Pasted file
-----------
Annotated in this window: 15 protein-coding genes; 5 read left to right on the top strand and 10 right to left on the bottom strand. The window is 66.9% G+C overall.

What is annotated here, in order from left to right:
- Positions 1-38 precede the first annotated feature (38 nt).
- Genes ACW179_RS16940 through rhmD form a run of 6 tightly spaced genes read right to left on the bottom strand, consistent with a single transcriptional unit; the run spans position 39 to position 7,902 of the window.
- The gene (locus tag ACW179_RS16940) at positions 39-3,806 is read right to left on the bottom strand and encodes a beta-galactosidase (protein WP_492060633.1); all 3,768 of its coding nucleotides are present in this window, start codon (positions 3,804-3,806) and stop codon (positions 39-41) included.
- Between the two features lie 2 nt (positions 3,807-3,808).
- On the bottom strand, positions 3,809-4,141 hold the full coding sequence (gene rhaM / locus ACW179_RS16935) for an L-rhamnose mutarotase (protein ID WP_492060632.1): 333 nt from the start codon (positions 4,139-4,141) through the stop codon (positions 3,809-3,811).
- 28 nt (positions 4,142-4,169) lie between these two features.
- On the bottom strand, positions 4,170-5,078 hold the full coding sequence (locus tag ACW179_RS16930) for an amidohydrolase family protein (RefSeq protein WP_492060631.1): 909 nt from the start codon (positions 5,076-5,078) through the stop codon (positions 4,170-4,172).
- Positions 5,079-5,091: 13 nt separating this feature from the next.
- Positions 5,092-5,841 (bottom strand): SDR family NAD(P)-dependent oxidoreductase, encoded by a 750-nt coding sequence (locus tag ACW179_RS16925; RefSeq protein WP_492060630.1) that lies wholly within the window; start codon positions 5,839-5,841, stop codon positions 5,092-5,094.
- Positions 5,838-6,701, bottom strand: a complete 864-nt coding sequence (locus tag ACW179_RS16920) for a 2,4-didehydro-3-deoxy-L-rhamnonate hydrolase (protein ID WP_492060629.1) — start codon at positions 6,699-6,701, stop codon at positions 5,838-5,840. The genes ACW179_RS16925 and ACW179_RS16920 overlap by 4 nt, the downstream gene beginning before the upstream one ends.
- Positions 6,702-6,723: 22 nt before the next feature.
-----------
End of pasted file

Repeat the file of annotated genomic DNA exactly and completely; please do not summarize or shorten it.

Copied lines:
Annotated in this window: 15 protein-coding genes; 5 read left to right on the top strand and 10 right to left on the bottom strand. The window is 66.9% G+C overall.

What is annotated here, in order from left to right:
- Positions 1-38 precede the first annotated feature (38 nt).
- Genes ACW179_RS16940 through rhmD form a run of 6 tightly spaced genes read right to left on the bottom strand, consistent with a single transcriptional unit; the run spans position 39 to position 7,902 of the window.
- The gene (locus tag ACW179_RS16940) at positions 39-3,806 is read right to left on the bottom strand and encodes a beta-galactosidase (protein WP_492060633.1); all 3,768 of its coding nucleotides are present in this window, start codon (positions 3,804-3,806) and stop codon (positions 39-41) included.
- Between the two features lie 2 nt (positions 3,807-3,808).
- On the bottom strand, positions 3,809-4,141 hold the full coding sequence (gene rhaM / locus ACW179_RS16935) for an L-rhamnose mutarotase (protein ID WP_492060632.1): 333 nt from the start codon (positions 4,139-4,141) through the stop codon (positions 3,809-3,811).
- 28 nt (positions 4,142-4,169) lie between these two features.
- On the bottom strand, positions 4,170-5,078 hold the full coding sequence (locus tag ACW179_RS16930) for an amidohydrolase family protein (RefSeq protein WP_492060631.1): 909 nt from the start codon (positions 5,076-5,078) through the stop codon (positions 4,170-4,172).
- Positions 5,079-5,091: 13 nt separating this feature from the next.
- Positions 5,092-5,841 (bottom strand): SDR family NAD(P)-dependent oxidoreductase, encoded by a 750-nt coding sequence (locus tag ACW179_RS16925; RefSeq protein WP_492060630.1) that lies wholly within the window; start codon positions 5,839-5,841, stop codon positions 5,092-5,094.
- Positions 5,838-6,701, bottom strand: a complete 864-nt coding sequence (locus tag ACW179_RS16920) for a 2,4-didehydro-3-deoxy-L-rhamnonate hydrolase (protein ID WP_492060629.1) — start codon at positions 6,699-6,701, stop codon at positions 5,838-5,840. The genes ACW179_RS16925 and ACW179_RS16920 overlap by 4 nt, the downstream gene beginning before the upstream one ends.
- Positions 6,702-6,723: 22 nt before the next feature.